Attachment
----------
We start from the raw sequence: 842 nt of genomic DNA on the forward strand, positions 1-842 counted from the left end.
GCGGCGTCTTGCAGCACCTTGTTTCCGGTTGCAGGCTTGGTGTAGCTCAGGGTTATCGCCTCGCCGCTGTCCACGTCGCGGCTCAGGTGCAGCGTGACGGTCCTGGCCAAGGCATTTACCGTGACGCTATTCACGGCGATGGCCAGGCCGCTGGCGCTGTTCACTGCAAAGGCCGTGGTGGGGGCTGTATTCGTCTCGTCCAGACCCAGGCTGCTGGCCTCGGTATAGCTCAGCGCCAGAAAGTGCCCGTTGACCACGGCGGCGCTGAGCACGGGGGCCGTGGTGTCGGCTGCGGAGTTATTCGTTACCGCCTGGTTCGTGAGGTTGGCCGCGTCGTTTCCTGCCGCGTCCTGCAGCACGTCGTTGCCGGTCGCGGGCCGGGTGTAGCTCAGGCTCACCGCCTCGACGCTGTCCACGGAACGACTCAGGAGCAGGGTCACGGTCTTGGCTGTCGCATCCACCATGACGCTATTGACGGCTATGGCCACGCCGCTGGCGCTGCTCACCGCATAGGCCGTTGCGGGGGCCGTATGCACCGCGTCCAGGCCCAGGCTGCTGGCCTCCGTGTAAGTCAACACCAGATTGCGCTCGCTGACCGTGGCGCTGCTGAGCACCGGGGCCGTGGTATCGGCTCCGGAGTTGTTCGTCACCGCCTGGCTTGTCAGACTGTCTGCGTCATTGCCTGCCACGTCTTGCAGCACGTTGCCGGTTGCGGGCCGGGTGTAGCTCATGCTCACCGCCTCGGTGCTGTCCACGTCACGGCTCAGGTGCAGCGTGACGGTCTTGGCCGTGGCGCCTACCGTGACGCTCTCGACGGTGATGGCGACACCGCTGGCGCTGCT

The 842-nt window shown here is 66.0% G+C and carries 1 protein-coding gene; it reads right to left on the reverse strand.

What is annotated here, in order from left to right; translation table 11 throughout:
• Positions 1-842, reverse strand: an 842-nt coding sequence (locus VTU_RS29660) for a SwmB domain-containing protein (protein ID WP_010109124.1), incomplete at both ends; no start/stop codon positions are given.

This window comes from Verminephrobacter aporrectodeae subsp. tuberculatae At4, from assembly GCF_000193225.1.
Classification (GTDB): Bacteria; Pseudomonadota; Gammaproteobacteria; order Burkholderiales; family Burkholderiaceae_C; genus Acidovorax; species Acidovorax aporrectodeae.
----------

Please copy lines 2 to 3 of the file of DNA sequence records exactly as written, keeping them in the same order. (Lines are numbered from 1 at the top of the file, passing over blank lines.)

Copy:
GCGGCGTCTTGCAGCACCTTGTTTCCGGTTGCAGGCTTGGTGTAGCTCAGGGTTATCGCCTCGCCGCTGTCCACGTCGCGGCTCAGGTGCAGCGTGACGGTCCTGGCCAAGGCATTTACCGTGACGCTATTCACGGCGATGGCCAGGCCGCTGGCGCTGTTCACTGCAAAGGCCGTGGTGGGGGCTGTATTCGTCTCGTCCAGACCCAGGCTGCTGGCCTCGGTATAGCTCAGCGCCAGAAAGTGCCCGTTGACCACGGCGGCGCTGAGCACGGGGGCCGTGGTGTCGGCTGCGGAGTTATTCGTTACCGCCTGGTTCGTGAGGTTGGCCGCGTCGTTTCCTGCCGCGTCCTGCAGCACGTCGTTGCCGGTCGCGGGCCGGGTGTAGCTCAGGCTCACCGCCTCGACGCTGTCCACGGAACGACTCAGGAGCAGGGTCACGGTCTTGGCTGTCGCATCCACCATGACGCTATTGACGGCTATGGCCACGCCGCTGGCGCTGCTCACCGCATAGGCCGTTGCGGGGGCCGTATGCACCGCGTCCAGGCCCAGGCTGCTGGCCTCCGTGTAAGTCAACACCAGATTGCGCTCGCTGACCGTGGCGCTGCTGAGCACCGGGGCCGTGGTATCGGCTCCGGAGTTGTTCGTCACCGCCTGGCTTGTCAGACTGTCTGCGTCATTGCCTGCCACGTCTTGCAGCACGTTGCCGGTTGCGGGCCGGGTGTAGCTCATGCTCACCGCCTCGGTGCTGTCCACGTCACGGCTCAGGTGCAGCGTGACGGTCTTGGCCGTGGCGCCTACCGTGACGCTCTCGACGGTGATGGCGACACCGCTGGCGCTGCT

The 842-nt window shown here is 66.0% G+C and carries 1 protein-coding gene; it reads right to left on the reverse strand.